Today I spent the morning and early part of the afternoon by the River Thames, not far outside of London, at East Tilbury. I was with someone who wanted to try and find some waders and other wildlife, and had suggested that this would potentially be a good site to try, especially as the tide times were advantageous with high tide at around midday.
As soon as we arrived by the riverside we found good numbers of Black-tailed Godwits, with a flock of over a hundred, in various stages of moult, feeding on the exposed mud at the edge of the water. Excellent 'scope views were very easy to obtain, and as the tide came in the feeding flock was gradually pushed closer to the riverside path. Several birds in the flock had been colour ringed, some with 'leg flags' (coloured rings with projections to make them even more visible), and it will be interesting to discover where they had come from.
A group of Black-tailed Godwits including one of the colour ringed individuals (I will post details about the origins of these when I know them).
Nearby a Whimbrel was feeding near to the path, and both Curlews and Oystercatchers were around in small numbers. Away from the waterside Starlings, House Sparrows, Greenfinches, and Linnets, the later including a couple of cracking males with extensive bright red breasts and foreheads, were among the resident bird species feeding on a variety of plant seeds. Small numbers of Common Whitethroats, Chiffchaffs, and Blackcaps found in scrubby areas probably including both some which had bred locally and migrants passing through from further afield.
Juvenile House Sparrow and Starling - the Starling starting to moult into first winter plumage.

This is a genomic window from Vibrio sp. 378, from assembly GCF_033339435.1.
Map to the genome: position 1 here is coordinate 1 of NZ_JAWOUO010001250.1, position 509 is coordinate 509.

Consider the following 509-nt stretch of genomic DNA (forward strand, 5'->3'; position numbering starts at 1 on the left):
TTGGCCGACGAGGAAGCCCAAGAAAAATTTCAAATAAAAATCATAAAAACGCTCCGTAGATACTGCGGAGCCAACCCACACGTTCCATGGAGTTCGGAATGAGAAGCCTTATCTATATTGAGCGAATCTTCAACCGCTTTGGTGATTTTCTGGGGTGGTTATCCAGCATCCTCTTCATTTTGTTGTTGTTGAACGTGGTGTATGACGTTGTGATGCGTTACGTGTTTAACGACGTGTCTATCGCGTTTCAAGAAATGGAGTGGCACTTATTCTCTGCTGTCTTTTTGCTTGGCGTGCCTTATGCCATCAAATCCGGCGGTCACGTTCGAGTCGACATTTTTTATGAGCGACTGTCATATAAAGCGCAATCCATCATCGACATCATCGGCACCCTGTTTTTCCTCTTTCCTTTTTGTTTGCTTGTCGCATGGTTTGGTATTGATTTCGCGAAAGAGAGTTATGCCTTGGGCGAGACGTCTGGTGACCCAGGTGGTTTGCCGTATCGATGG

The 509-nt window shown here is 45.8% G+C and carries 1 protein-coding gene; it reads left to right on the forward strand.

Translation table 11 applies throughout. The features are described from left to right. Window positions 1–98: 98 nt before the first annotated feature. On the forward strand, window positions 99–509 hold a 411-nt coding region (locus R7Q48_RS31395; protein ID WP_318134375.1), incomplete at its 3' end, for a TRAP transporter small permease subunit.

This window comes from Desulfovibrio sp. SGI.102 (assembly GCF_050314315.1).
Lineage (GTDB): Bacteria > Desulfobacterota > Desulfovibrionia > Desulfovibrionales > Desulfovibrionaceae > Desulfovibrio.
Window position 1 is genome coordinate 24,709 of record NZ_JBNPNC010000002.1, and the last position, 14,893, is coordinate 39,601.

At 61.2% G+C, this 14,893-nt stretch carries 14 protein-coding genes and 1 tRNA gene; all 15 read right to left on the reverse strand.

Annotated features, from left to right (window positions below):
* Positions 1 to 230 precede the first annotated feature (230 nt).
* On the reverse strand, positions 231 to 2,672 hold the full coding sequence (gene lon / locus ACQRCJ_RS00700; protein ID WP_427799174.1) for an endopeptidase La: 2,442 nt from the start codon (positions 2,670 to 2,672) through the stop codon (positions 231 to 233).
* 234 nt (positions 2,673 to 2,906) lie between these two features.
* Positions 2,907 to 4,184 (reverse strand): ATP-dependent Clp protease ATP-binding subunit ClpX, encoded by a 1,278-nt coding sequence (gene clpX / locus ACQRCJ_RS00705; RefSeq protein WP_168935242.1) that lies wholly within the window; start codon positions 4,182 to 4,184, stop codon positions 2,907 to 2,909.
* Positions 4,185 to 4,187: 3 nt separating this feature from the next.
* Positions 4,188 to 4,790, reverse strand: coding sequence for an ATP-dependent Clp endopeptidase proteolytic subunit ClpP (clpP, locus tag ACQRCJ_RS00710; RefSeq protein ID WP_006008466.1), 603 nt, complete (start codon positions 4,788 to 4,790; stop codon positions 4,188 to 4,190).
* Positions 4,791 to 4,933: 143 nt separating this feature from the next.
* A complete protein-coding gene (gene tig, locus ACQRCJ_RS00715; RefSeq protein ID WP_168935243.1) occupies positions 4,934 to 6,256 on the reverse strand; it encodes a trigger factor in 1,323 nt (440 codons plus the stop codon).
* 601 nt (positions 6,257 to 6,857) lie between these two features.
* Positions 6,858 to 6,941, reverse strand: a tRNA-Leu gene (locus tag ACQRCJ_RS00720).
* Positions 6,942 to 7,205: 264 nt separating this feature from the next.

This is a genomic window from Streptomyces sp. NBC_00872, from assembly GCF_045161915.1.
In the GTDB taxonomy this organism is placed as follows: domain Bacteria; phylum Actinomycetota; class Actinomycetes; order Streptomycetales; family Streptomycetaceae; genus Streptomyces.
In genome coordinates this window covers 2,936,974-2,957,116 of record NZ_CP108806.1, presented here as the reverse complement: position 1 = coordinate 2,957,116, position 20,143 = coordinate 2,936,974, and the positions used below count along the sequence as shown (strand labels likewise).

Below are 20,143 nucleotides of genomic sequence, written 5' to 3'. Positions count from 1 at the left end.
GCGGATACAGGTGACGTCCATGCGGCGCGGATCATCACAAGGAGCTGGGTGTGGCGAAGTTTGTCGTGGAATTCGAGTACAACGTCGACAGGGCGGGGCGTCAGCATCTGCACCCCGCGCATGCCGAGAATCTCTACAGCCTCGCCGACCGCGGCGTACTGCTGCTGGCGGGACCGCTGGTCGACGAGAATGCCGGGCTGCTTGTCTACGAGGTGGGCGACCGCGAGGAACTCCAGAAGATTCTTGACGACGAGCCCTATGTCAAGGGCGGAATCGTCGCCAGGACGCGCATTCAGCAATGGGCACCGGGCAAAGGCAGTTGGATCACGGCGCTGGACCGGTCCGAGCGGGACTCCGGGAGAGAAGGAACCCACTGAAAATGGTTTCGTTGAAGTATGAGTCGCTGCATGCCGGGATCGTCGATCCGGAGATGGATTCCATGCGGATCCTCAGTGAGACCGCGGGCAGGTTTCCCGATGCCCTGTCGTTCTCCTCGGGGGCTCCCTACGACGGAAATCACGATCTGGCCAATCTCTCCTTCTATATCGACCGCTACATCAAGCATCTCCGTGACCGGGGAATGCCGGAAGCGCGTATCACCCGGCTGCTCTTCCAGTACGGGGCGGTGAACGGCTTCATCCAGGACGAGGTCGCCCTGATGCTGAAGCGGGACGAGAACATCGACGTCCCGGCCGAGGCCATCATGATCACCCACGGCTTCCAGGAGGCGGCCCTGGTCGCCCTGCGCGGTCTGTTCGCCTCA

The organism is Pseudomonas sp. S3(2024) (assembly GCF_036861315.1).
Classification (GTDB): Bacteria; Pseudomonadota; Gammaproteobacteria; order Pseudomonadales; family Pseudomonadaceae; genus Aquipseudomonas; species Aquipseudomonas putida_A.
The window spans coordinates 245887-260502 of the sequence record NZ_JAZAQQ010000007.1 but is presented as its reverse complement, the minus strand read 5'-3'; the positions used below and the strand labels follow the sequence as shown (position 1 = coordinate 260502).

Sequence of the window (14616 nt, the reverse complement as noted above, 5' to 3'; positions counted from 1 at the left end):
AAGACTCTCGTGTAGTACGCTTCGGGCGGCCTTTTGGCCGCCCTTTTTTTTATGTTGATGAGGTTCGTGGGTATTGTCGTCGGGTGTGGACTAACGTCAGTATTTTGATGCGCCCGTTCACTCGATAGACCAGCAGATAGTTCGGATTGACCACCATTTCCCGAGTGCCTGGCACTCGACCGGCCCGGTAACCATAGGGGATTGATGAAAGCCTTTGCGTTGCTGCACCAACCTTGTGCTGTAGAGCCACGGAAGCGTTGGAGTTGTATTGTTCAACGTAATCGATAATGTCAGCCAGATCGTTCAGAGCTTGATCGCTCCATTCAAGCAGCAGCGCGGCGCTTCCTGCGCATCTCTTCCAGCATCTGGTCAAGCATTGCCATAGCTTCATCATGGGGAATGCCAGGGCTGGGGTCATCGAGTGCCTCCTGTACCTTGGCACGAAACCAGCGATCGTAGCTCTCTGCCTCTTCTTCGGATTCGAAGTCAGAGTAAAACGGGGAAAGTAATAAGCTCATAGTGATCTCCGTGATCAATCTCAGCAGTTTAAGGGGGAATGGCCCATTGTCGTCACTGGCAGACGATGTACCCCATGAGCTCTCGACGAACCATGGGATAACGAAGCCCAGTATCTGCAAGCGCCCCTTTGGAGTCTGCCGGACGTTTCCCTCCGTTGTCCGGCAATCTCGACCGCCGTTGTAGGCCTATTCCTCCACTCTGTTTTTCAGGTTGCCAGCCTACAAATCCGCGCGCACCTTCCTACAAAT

Walking a little further east along the riverside meant that we came across more waders, including somewhere in the region of 500 Avocets, which included quite good numbers of juveniles. These probably included birds from breeding areas in north Kent, as well as other nearby parts of Essex (none breed at East Tilbury). A few Grey Plovers, Dunlin, and Redshank, and a single Turnstone, mostly in breeding plumage added more variety.
The sunny weather meant that there were some interesting invertebrates to see as well, and we had an interesting conversation with a ranger working on improving habitat for Sea Aster Mining Bees (Colletes halophilus - a bee species which is restricted to coastal parts of the UK because of it's habitat preferences. It was a little early in the year for them to be flying, but apparently the habitat work has so far proved very successful in improving the numbers of the species at East Tilbury.
One of the bees that we did manage to find (I haven't yet checked whether it can be identified from the photo!).
A couple of European Stonechats showed very well to finish off the morning, with this bright male posing well for extended viewing and some photos: